After Wireless Field Day 8, Aruba, a Hewlett Packard Enterprise Company™, generously provided the delegates with a variety of hardware to take a look it. It was quite the spread and a very impressive sampling of products. One of the devices I particularly like is the AP-205H 802.11ac access point. The AP-205H is intended for both hospitality and remote worker deployments. It can be powered through PoE, has 4 Ethernet ports, and can even provide up to 10W of power to another PoE device. It can be wall mounted, ideally at on a wall plate using the Ethernet port on the rear for uplink, or desk mounted with a stand.
I can see this unit being great in dorms, study rooms, and in hotels, however I decided to try something a bit different and turn it into a wireless bridge for my media devices. I have a home theater PC, a Roku, and a PS3 connected to the living room TV. The PC connects using a flaky 802.11ac USB adapter, the Roku has built-in 802.11n, and the PS3 only supports 802.11g. In my neighborhood, 2.4GHz is typically at 70% or more airtime usage, so performance leaves a bit to be desired. This would make moving everything to 5GHz a big win, as well. By moving all the devices to a mesh connected AP, we can reduce channel contention, move everything to 5GHz, and improve the overall network performance for all the devices. Also of important note, there is both an AP-205H and an AP-205. These have different form factors, so don’t forget the ‘H’! That said, you could also use the AP-205 to make a wireless bridge.
205 vs 205H
Given an existing IAP deployment, the first thing to do is add the AP-205H to the wired network so it can join the virtual controller. This did not work for me at first because the version of code on my VC was older than what the 205H required. I upgraded the firmware on both the 205H and the 225 I’m using as an uplink so they were on the same version. I had to upgrade them anyway, since the 802.11ac APs require 188.8.131.52-184.108.40.206 or later to support mesh operation. Worth noting is that Aruba Instant 4.1 and later default to having Extended SSID enabled, which will disable mesh operation. You may need to disable that feature to use mesh. This comes with the minor caveat that with Extended SSID disabled you are limited to creating six networks, but you weren’t going to do that, anyway.
Disabling Extended SSID
After all the settings are in order and the 205H joins the controller and synchronizes the VC configuration, switching to mesh operation is easy. Just disconnect the wired uplink and wait. After a couple minutes you’ll see that the AP has rejoined the controller using Wi-Fi for the uplink. However, there’s still a couple more changes to make before you connect wired devices to the mesh AP. If you connect a device to Ethernet ports 1-3 at this point, that device will obtain a controller provided IP address and may be stuck behind a nonexistent captive portal. If you connect a device to Ethernet 0, you’ll find the mesh is disabled since the AP will just believe the wired uplink has just returned.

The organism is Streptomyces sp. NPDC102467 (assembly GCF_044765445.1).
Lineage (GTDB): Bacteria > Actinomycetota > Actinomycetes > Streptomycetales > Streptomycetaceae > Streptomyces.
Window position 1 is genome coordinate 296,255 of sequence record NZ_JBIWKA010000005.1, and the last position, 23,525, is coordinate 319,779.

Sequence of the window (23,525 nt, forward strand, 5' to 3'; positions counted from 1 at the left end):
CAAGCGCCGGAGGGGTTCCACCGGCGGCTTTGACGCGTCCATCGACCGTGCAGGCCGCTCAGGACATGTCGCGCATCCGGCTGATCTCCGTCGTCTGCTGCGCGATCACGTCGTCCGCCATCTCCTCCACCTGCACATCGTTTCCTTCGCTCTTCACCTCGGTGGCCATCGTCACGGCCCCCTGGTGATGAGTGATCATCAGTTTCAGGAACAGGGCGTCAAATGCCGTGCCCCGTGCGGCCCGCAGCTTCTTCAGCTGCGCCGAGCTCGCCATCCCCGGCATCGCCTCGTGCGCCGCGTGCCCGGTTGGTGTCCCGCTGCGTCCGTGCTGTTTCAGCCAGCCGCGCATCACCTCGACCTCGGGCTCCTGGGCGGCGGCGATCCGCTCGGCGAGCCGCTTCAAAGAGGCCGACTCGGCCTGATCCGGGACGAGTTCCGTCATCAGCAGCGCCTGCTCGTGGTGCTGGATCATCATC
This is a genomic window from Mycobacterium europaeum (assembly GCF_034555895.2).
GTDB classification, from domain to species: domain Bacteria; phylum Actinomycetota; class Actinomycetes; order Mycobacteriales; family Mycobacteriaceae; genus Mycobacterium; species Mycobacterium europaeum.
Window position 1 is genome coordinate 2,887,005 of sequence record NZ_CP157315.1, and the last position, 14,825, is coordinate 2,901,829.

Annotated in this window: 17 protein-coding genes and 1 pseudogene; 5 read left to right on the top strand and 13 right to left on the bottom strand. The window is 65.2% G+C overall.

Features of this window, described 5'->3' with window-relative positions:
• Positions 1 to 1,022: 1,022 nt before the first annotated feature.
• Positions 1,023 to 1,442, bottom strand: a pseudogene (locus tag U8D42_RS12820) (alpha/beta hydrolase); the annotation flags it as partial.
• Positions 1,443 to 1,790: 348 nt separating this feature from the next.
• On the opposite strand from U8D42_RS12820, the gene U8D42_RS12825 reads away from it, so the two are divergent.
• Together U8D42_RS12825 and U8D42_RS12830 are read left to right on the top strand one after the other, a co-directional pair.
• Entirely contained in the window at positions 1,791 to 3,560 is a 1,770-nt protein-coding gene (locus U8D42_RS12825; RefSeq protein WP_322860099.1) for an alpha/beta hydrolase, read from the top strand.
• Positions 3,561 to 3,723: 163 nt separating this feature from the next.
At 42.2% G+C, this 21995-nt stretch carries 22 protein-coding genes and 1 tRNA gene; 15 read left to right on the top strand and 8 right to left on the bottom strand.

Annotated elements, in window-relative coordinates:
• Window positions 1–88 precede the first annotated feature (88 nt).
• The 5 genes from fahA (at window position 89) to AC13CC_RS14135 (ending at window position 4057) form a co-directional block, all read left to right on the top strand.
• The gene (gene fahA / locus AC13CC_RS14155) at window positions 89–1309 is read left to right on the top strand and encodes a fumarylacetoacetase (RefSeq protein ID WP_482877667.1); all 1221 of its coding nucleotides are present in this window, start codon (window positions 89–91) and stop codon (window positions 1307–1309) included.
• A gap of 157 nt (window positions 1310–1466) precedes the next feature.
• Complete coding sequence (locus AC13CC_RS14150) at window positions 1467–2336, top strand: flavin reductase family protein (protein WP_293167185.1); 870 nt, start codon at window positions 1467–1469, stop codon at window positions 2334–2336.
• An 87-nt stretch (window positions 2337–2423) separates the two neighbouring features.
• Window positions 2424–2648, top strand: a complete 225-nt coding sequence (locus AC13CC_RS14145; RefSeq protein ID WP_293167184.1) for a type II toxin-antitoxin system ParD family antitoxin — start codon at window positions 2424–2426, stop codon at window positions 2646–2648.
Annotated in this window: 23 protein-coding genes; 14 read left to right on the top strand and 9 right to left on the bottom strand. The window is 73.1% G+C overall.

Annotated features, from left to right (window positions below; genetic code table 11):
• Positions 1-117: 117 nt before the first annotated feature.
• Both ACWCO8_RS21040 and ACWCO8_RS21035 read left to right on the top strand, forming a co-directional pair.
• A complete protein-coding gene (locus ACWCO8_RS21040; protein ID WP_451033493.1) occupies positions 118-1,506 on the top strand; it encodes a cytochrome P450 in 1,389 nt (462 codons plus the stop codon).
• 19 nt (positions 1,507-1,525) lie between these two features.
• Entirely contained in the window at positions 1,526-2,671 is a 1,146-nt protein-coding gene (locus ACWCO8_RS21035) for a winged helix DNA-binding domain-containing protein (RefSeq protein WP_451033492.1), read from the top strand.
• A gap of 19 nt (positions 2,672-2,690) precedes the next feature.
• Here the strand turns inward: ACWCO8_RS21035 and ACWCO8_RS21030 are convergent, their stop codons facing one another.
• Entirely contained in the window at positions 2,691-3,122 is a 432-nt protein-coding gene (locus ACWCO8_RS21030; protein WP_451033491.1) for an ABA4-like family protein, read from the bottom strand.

To enable the Ethernet 0 port to be used as a downlink port, select the AP in the virtual controller and edit it. Under the Uplink tab, you want to enable “Eth0 bridging.” You may need to reboot the AP for this to take effect.
Enabling Eth0 Bridging
To make sure your wired ports are bridging to the wireless, you also need to configure the rules for wired ports. This is accessed in the VC under the More menu and selecting the Wired option.
Now you can either create a new wired network profile or do what I did and just update the “default_wired_port_profile.” The correct settings are dependent on your environment and goals, but for this instance simplicity works fine. You also need to assign the wired ports to use the new/updated profile(s). Notice that the devices I have on my wired ports are listed in the Wired Users window.
Wired Profile Settings
Once your ports are set, you can edit your profiles to operate as you see fit. In the Wired Settings tab, make sure the ports are admin up and that the uplink setting is set to disabled.
In the VLAN tab, make sure Client IP assignment is set to “Network assigned” unless you are using the VC’s internal DHCP server.￼
Client IP Assignment
Now you can connect wired clients to the AP’s Ethernet ports and they will connect to the network through the Wi-Fi uplink. In mesh mode, the AP will continue to provide service to wireless clients, so you can also extend coverage in this way.
I hope you find this a useful little guide. This was a fun little project to solve a small problem. It helped me learn a bit about mesh operation in an Instant deployment and challenged me to implement something I’d not done before. That’s a great way to learn new things. Just pick something you haven’t done before and do it!